Depending on the resource, your requests are either indirect
(asynchronous) or direct (synchronous). When you Perform AutoFocus Searches for
samples, sessions, or aggregate data, you first initiate a search
and then make further requests to get the results of your search.
For other resources, such as when you request session details and
analysis reports, you Perform Direct Searches and
immediately get corresponding data. The AutoFocus API uses either
JSON, which returns JSON, or XML, which returns data in XML-based
STIX format. Learn more about AutoFocus API STIX Support.
Using the POST method for requests, you can do the following:
Search for threat intelligence samples and sessions.
View aggregate data, such as popular malware, applications,
and source countries.
View file analysis data related to a specified sample.
Get tag lists, popular tags, and tag details.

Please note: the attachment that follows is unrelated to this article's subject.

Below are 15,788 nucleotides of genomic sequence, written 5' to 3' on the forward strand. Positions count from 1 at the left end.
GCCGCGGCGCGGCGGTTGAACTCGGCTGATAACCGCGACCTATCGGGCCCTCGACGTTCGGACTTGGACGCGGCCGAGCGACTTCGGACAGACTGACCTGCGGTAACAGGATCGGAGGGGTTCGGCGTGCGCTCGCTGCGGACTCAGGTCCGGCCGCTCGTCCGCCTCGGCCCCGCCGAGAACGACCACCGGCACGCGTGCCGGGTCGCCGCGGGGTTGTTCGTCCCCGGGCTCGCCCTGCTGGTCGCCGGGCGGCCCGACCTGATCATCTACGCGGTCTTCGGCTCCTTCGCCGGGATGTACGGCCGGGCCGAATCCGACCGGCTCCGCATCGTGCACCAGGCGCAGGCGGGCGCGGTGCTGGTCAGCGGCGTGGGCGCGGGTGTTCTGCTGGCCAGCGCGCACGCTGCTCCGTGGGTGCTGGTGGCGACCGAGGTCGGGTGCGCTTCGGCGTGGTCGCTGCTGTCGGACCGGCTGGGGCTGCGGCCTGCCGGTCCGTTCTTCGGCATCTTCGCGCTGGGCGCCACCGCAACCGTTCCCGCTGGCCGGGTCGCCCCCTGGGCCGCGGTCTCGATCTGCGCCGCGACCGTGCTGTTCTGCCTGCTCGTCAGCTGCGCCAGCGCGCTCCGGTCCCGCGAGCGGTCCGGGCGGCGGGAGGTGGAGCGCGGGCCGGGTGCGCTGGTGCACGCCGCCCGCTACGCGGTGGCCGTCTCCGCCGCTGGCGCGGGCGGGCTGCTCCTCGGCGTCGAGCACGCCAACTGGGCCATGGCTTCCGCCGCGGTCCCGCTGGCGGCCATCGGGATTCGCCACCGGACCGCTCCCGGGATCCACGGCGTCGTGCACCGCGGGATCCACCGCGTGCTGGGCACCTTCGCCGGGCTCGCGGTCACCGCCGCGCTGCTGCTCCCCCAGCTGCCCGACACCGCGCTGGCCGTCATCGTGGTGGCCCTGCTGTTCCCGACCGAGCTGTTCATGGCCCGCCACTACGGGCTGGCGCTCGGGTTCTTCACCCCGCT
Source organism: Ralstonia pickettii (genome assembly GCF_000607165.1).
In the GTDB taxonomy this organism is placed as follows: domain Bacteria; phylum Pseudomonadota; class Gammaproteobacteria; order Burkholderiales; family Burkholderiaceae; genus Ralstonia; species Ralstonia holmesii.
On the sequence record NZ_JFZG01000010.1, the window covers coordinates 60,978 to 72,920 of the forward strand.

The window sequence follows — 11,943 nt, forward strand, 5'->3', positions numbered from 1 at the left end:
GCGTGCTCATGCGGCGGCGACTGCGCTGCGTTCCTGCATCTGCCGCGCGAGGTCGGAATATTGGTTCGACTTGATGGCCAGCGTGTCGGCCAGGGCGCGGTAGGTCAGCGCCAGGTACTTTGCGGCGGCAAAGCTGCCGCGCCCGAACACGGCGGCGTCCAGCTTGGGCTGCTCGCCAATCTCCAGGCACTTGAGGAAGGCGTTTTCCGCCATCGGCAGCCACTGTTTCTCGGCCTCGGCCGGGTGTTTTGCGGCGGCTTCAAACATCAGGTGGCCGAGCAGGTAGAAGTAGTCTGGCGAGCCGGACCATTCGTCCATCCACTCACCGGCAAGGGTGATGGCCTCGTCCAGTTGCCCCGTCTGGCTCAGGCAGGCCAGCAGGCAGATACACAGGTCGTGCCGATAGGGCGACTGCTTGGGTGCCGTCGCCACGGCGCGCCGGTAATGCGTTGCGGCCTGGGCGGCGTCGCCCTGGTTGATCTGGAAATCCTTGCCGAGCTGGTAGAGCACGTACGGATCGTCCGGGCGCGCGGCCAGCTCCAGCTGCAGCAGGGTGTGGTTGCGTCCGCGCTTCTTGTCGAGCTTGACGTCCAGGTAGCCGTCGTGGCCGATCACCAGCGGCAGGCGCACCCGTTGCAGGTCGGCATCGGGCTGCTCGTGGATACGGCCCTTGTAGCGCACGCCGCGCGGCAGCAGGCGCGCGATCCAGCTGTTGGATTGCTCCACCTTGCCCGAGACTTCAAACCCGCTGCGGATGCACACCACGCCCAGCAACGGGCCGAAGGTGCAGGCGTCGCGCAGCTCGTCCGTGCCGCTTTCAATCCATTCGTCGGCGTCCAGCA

Export lists based on previously saved threat artifacts.
Potential uses of the AutoFocus API include:
Automated feed extraction of threat analysis—Leverage
the AutoFocus API to integrate key data into a third-party dashboard
or service such as Splunk.
Automated hash extraction for blocking attacks—Use the AutoFocus
API to provide a layered approach to threat prevention. For example,
your organization can use the AutoFocus API in conjunction with
a firewall to look up sample hashes and block identified threats.
Automated import of threat intelligence on your firewall—Use
the AutoFocus API to look up hashes and corresponding tags to create
custom block lists on your firewall.
To make requests, you must Get Your API Key,
which you use to authenticate API calls. Each license uses one API
key, regardless of the number of users.
To control the number of requests you can make, you need to observe AutoFocus API Rate Limits,
which is a point system to track and rate limit API calls.